(WTNH) — The State of Connecticut’s Mosquito Management Program has confirmed a mosquito trapped in Stonington last week has tested positive for Eastern Equine Encephalitis (EEE). One expert says preventing the transmission of this virus is very different than preventing COVID-19.
In a way, it feels like we’ve come full circle now: last year, EEE was detected in 28 communities across the state, according to the Connecticut Agricultural Experiment Station (CAES).
In October, high school football games changed start times to avoid dusk because dusk (and dawn) is when many kinds of mosquitoes are most active. Though one New Haven doctor says you can really be bitten by mosquitoes any time of day or night.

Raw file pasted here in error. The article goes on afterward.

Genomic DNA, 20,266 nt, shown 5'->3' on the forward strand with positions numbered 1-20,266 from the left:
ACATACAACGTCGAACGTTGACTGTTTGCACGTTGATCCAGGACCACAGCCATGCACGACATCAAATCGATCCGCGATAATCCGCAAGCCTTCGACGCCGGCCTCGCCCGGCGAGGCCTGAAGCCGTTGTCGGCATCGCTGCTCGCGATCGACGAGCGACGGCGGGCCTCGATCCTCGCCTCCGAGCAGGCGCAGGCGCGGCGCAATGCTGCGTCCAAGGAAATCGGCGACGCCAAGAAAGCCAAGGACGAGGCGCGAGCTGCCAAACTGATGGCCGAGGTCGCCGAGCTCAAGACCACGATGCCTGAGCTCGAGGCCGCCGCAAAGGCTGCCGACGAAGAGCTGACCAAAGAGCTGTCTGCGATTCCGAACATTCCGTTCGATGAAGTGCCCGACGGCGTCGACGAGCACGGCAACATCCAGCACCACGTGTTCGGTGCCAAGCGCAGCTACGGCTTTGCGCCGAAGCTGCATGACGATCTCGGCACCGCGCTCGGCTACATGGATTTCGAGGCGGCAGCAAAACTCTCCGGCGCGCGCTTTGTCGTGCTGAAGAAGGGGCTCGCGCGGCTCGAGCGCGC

New Haven doctor, Frank Mongillo III advises, “You want to watch out for mosquito bites. You want to use an EPA-approved mosquito repellent. Something with DEET in it is usually the gold standard, but there are others that work. You want to be careful of things that are like these natural bug repellents that may or may not work.”
The weather has been hot. Wednesday marks the 34th day this summer with temperatures of 90 degrees or higher at Bradley Airport. Now, in addition to a mask, you might want to think about covering up elsewhere.
“Especially if you’re gonna be out some place where you’re near moisture and water, that’s where you want to be careful,” Mongillo says. “And make sure you’re covered because the more you cover your body, the better.”
CAES is also concerned about the spread of West Nile Virus. The state confirmed the first positive test in CT recently in Bridgeport.
Bridgeport joins six other CT towns with infected mosquitoes. Dr. Mongillo suggests the same precautions as EEE.